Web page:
Now, in his new book, Fisher shows how we can manage our complex social lives in an ever more chaotic world. His investigation encompasses topics ranging from “swarm intelligence” to the science of parties and the best ways to start a fad. Finally, Fisher sheds light on the beauty and utility of complexity theory. An entertaining journey into the science of everyday life, The Perfect Swarm will delight anyone who wants to understand the complex situations in which we so often find ourselves.

Why do certain civilizations, societies, and ecosystems collapse? How does the domino effect relate to the credit crunch? When can mathematics help explain marriage? And how on earth do toads predict earthquakes? The future is uncertain. But science can help foretell what lies ahead.

Drawing on ecology and biology, math and physics, Crashes, Crises, and Calamities offers four fundamental tools that scientists and engineers use to forecast the likelihood of sudden change: stability, catastrophe, complexity, and game theories. In accessible prose, Len Fisher demonstrates how we can foresee and manage events that might otherwise catch us by surprise.

At the cutting edge of science, Fisher helps us find ways to act before a full-fledged catastrophe is upon us. Crashes, Crises, and Calamities is a witty and informative exploration of the chaos, complexity, and patterns of our daily lives.

Economic Systems exhibit complex dynamics evidenced by large-amplitude and aperiodic fluctuations in economic variables, such as foreign exchange rates and stock market prices, indicating that these systems are driven far from the equilibrium. Characterization of the complex behavior of economic cycles, by identifying regular and irregular patterns and regime switching in economic time series, is the key for pattern recognition and forecasting of economic cycles. Statistical analysis of stock markets and foreign exchange markets has demonstrated the intermittent nature of economic time series. A nonlinear model of business cycles is able to simulate intermittency arising from order-chaos and chaos-chaos transitions. This monograph introduces new concepts of unstable periodic orbits and chaotic saddles which are unstable structures embedded in a chaotic attractor, responsible for economic intermittency.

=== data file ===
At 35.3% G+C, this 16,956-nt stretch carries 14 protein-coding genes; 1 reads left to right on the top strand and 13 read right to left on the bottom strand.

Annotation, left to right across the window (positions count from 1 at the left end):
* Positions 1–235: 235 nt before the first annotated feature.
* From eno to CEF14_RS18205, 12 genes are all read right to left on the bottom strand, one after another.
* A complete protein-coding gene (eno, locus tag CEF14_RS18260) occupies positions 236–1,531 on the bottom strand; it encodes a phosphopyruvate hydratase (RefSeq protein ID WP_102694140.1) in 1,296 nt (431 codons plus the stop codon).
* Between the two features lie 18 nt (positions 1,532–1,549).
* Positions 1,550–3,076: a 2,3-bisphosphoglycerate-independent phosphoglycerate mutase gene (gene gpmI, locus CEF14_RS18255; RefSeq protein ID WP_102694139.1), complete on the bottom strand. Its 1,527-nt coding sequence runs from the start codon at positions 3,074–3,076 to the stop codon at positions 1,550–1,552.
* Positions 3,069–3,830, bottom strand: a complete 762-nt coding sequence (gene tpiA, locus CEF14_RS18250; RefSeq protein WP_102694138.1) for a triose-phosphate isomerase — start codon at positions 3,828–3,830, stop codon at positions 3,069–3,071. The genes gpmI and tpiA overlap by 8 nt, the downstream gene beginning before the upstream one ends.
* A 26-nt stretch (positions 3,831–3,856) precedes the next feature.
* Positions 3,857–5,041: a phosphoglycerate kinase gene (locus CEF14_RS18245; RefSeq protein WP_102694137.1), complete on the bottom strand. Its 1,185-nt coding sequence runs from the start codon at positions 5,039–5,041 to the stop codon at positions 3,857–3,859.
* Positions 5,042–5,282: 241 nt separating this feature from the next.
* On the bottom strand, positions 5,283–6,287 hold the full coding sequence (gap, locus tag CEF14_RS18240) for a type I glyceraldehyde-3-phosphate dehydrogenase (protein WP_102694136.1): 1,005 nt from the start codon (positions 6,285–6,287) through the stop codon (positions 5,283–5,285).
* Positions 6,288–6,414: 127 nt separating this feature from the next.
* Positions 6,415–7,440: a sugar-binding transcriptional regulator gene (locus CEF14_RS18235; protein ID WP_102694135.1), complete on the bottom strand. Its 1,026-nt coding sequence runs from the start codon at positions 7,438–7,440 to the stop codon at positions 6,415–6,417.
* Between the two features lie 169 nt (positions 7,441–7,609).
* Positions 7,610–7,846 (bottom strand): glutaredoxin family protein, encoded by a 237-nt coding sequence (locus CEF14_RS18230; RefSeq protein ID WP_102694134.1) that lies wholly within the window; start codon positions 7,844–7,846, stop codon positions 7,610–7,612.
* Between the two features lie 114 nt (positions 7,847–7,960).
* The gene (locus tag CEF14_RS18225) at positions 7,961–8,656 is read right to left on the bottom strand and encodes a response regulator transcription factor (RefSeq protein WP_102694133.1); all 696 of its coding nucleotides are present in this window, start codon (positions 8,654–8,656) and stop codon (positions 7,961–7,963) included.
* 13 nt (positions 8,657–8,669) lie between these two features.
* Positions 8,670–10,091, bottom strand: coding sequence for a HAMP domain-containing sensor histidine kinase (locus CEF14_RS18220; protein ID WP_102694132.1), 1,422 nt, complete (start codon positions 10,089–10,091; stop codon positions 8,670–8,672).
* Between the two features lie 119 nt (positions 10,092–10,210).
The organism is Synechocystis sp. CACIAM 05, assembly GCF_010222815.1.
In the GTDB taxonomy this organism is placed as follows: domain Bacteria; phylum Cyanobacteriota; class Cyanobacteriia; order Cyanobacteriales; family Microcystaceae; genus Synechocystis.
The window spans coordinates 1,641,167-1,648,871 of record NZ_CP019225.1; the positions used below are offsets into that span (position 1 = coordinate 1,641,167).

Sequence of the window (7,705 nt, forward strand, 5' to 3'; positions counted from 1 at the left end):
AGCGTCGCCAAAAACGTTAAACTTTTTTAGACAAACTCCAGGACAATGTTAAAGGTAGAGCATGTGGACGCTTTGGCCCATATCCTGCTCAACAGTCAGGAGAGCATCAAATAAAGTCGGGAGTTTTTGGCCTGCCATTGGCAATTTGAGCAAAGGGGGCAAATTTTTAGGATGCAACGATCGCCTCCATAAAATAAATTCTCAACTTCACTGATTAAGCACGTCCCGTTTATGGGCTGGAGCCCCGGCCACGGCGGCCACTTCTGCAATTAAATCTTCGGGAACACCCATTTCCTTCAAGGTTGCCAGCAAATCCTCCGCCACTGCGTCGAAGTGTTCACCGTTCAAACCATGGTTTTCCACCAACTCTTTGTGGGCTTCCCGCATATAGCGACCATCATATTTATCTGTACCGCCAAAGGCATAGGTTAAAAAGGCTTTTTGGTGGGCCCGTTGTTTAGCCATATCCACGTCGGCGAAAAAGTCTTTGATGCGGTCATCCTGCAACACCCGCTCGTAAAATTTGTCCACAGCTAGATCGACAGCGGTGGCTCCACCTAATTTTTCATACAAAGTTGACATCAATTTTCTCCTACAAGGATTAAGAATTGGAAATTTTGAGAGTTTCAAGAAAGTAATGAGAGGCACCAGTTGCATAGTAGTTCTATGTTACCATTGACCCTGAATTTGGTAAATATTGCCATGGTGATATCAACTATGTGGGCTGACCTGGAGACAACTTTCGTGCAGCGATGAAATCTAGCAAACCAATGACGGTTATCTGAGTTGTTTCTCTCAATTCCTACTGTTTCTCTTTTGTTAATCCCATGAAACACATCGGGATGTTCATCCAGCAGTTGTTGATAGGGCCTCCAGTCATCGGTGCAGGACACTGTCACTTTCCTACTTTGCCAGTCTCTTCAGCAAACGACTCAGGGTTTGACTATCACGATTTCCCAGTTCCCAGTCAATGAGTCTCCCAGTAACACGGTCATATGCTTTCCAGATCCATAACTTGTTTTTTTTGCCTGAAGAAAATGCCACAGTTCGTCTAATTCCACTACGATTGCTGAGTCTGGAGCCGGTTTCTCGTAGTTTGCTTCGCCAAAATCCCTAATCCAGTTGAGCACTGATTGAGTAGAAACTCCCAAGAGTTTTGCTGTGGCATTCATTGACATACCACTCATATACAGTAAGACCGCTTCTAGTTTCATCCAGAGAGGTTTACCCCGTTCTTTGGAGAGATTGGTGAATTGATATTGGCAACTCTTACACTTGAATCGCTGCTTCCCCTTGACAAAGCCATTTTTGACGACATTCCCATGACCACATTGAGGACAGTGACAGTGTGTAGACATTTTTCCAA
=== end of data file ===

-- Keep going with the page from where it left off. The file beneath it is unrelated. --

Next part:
Thesubjectofthisbookisthemodelingofcomplex systemsinthelife sciences constituted by a large number of interacting entities called active particles. Their physical state includes, in addition to geometrical and mechanical variables, a variable called the activity, which characterizes the speci?c living system to be modeled. Interactions among particles not only modify the microscopic state, but may generate proliferative and/or destructive phenomena. The aim of the book is to develop mathematical methods and tools, even a new mathematics, for the modeling of living systems. The background idea is that the modeling of living systems requires technically complex mathematical methods, which may be s- stantially di?erent from those used to deal with inert matter. The?rstpart ofthe bookdiscussesmethodological issues, namely the derivation of various general mathematical frameworks suitable to model particular systems of interest in the applied sciences. The second part presents the various models and applications. The mathematical approach used in the book is based on mathema- cal kinetic theoryfor active particles, whichleads tothederivation of evo- tion equations for a one-particle distribution function over the microscopic state. Two types of equations, to be regarded as a general mathematical framework for deriving the models, are derived corresponding to short and long range interactions.